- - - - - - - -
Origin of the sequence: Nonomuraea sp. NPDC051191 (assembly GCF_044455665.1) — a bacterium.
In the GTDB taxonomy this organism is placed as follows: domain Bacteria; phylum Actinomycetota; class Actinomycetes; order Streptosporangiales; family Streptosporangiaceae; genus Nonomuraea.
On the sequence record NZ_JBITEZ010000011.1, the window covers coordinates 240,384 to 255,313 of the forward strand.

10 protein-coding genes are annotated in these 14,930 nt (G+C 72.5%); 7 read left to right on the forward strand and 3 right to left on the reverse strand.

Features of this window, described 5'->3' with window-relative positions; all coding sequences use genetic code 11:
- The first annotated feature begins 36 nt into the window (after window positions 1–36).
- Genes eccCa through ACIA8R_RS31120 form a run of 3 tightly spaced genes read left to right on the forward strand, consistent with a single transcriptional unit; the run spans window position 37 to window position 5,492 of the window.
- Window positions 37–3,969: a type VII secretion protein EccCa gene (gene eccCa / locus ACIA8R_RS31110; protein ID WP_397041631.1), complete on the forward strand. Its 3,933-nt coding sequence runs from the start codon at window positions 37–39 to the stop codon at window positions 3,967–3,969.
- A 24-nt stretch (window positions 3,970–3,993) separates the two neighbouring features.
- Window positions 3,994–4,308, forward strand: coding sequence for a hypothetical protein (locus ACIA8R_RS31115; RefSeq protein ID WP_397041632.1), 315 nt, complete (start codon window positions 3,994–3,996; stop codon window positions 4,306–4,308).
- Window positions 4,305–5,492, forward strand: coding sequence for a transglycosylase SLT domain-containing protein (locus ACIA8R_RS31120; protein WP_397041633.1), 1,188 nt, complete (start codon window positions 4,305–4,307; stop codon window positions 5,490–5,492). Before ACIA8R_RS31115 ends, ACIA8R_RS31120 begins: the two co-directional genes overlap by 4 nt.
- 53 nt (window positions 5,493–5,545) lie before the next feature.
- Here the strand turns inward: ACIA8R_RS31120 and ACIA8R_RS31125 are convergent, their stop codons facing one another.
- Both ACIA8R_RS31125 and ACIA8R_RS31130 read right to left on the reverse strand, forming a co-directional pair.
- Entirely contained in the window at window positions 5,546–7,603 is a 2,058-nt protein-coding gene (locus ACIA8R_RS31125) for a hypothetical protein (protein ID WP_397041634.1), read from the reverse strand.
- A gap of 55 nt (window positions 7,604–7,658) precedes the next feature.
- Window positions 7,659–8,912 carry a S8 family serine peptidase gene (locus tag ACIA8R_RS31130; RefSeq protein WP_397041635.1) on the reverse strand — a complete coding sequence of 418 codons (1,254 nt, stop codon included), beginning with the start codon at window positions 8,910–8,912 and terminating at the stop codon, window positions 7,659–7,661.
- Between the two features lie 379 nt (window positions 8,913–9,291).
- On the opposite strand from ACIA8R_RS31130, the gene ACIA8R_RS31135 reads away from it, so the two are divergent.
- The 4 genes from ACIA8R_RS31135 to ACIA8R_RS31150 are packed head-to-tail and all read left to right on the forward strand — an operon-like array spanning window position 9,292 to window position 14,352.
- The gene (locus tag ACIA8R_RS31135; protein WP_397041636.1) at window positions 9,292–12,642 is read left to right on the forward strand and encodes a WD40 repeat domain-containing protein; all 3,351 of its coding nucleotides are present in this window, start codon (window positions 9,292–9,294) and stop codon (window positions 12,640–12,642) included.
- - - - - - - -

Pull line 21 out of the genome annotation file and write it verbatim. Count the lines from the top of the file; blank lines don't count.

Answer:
- The gene (locus tag ACIA8R_RS31135; protein WP_397041636.1) at window positions 9,292–12,642 is read left to right on the forward strand and encodes a WD40 repeat domain-containing protein; all 3,351 of its coding nucleotides are present in this window, start codon (window positions 9,292–9,294) and stop codon (window positions 12,640–12,642) included.